At Columbia, we are told to seek advice, that somewhere in the administrative bureaucracy of the University or our personal networks of friends and family, there is someone to turn to when we feel lost or don’t know what to do.
When picking classes, we are told to seek out our academic adviser in the Center for Student Advising and departmental advisers. When looking for internships and jobs, we are told to look for career advisers in the Center for Career Education. When writing papers, we get pointed in the direction of the Writing Center. When experiencing emotional turmoil, we have a range of services from Columbia Psychological Services to Nightline to the increasing number of student groups looking to preserve our emotional health.
For anything that is outside of the purview of the institutionally sanctioned advising centers, we can expect the voluntary input of friends and family, and, not least, public opinions coming from publications such as this one.
By themselves, these sources of constant guidance are almost always well-meaning. Yet together, they foster an expectation and a desire for outside feedback in every aspect of our lives, which, of course, we adopt.
Flooded with a constant torrent of often-unsolicited counseling, we are prone to becoming indiscriminate consumers of advice. We become unable to tell a thoroughly considered opinion from one hastily pieced together, reluctant to digest words of guidance in the spirit in which they were said, and unwilling to assess whether the person responsible for dispensing wisdom was in a position to be dispensing wisdom to begin with.
We fall into the trap of relying too heavily on the opinions of those around us and not heavily enough on our own judgment. I do not doubt the good intentions of anyone who engages in the business of advice-giving. It is a comforting feeling to think that somewhere, someone can provide us with a remedy for our problems. However, I think that we should be careful not to overdose on honest intentions. This false perception ignores the obvious reality that many of our problems cannot be solved by consulting someone else.
More often than we care to admit, the advice that we heed comes from people who are not fully qualified to offer it. They feel—not out of any malice—obligated to respond when we ask them to. And lacking a full understanding of the situation, they do their best and speak in generalities, which we, in turn, misinterpret and foolishly take to heart.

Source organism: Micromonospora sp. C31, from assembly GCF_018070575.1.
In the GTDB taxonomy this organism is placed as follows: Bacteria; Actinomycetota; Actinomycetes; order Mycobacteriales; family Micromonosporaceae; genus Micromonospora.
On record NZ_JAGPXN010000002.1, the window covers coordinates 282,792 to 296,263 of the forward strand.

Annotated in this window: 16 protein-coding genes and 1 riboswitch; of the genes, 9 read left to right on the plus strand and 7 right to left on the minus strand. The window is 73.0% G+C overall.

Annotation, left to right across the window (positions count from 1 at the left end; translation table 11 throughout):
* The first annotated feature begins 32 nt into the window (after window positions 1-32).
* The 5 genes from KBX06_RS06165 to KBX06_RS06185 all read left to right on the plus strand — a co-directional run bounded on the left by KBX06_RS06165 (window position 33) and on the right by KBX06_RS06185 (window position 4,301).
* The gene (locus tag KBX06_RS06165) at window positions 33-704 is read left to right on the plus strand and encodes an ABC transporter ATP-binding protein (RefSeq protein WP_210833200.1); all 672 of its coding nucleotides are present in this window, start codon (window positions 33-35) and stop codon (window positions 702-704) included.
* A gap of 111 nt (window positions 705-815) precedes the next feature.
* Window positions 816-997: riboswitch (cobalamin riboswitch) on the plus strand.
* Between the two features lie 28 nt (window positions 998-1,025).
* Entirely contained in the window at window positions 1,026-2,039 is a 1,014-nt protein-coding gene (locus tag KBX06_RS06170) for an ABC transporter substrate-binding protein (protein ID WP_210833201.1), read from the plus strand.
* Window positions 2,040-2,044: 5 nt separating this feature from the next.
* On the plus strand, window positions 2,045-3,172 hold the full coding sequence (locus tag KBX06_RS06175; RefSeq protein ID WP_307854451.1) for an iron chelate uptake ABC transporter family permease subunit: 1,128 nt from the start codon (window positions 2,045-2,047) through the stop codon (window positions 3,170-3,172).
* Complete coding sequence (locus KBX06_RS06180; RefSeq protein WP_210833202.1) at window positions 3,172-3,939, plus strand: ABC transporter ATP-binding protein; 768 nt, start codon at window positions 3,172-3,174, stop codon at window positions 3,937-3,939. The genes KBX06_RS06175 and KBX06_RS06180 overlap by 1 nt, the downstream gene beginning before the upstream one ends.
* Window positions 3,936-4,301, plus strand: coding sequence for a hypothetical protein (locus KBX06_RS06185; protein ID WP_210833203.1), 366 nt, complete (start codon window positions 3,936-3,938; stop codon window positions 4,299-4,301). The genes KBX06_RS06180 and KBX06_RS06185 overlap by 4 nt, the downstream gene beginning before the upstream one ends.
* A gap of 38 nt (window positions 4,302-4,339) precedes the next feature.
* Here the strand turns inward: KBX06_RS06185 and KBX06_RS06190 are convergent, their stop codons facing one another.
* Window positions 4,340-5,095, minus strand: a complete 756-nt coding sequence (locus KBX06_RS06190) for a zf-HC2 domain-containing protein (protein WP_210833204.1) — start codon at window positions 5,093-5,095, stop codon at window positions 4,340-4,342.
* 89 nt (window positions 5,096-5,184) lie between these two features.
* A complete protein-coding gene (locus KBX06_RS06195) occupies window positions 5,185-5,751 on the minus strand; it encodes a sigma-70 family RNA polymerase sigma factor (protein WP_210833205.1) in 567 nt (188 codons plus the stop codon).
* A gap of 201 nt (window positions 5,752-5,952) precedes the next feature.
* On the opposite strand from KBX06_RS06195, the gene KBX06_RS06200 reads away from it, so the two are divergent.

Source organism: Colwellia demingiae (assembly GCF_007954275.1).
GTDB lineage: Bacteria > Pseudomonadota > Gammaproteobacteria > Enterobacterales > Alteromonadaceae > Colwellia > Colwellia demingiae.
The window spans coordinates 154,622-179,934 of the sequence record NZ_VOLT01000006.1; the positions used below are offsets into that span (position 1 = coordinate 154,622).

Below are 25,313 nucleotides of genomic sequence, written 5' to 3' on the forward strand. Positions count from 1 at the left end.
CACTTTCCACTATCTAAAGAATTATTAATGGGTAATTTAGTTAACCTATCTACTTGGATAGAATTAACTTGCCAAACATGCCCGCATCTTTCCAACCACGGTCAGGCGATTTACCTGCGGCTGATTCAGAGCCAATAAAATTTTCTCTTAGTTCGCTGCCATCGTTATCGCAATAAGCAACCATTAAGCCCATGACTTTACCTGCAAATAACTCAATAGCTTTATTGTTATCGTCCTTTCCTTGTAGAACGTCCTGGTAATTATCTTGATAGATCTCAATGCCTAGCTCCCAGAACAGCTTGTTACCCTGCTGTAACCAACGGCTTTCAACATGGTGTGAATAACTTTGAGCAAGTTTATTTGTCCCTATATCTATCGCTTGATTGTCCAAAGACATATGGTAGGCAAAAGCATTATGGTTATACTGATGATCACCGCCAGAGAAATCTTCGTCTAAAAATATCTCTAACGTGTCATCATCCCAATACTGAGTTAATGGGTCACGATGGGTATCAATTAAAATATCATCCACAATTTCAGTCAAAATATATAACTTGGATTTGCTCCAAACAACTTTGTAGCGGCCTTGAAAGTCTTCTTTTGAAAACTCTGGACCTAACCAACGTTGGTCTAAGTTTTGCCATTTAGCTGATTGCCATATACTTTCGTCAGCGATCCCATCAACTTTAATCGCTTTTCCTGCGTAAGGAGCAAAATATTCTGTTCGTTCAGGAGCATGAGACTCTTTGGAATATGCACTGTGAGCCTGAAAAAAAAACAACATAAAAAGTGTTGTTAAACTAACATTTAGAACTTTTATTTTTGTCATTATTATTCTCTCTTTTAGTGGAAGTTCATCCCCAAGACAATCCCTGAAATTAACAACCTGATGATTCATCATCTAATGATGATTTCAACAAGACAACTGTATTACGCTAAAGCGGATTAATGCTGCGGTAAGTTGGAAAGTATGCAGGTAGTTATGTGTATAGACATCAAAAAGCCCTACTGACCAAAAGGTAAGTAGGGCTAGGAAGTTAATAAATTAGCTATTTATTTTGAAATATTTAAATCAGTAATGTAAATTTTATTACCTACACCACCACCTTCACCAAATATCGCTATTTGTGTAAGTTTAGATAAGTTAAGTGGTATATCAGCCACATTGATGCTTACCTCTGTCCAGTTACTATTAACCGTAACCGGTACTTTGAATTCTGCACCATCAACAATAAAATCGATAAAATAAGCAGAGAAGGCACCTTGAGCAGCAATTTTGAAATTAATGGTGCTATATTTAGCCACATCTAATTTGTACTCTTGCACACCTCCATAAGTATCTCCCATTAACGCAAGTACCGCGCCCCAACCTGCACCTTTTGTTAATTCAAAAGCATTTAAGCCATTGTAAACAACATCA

Nonetheless, we act on this advice, preferring to abide by the ill-conceived rationale of others because it gives us a sense of security about our own actions. Moreover, it gives us a means by which to avoid blame in the event that all goes pear-shaped. We think that it is better to listen to someone else because the alternative is to take responsibility for our own decision-making.
When this false perception becomes pervasive—as I believe it has among Columbia students today—it shackles the self-reliance of those who hold on to it too tightly and renders them incapable of distinguishing useful advice from hogwash. Our lives, by nature, can take on infinite variations. Yet, we can only expect to receive and process advice in finite quantities and forms. At a certain point, we have no choice but to realize that we need to make decisions for ourselves and take responsibility for them.
There is often criticism of the University’s cold bureaucracy doing little or nothing to help students along during their time in college. But this criticism is a product of the expectation that such help should exist in the first place. Thus, rather than viewing the support services available to us—both the institutionally-sanctioned and the informal ones—as supplements to our lives, we contort our lives to suit them. We see advice as necessary rather than auxiliary.
It is not so much anyone explicitly promising that they can solve our problems: More so, what we have is an expectation that we will receive advice when we ask for it. Essentially, we have a culture of seeking advice that is hard to define but greatly influenced by the advising resources at Columbia, the more or less well-defined paths that led us to Columbia, and a greater social culture of mutual dependence that exists outside of Columbia, which sees advising in a similar light.
Regardless of why we have such a culture of advice-seeking, we should be conscious of its effects on us. When we are told that someone else has answers, we are de-incentivized from seeking out our own answers. Yet someone else does not always have answers, or at least the appropriate answers to questions that are unique to each of us. When we fall into the habit of relying on others, we become incapable of coming to our own conclusions.
Lanbo Zhang is a Columbia College junior majoring in economics and history. He is a former Spectator editorial page editor. Second Impressions runs alternate Thursdays.
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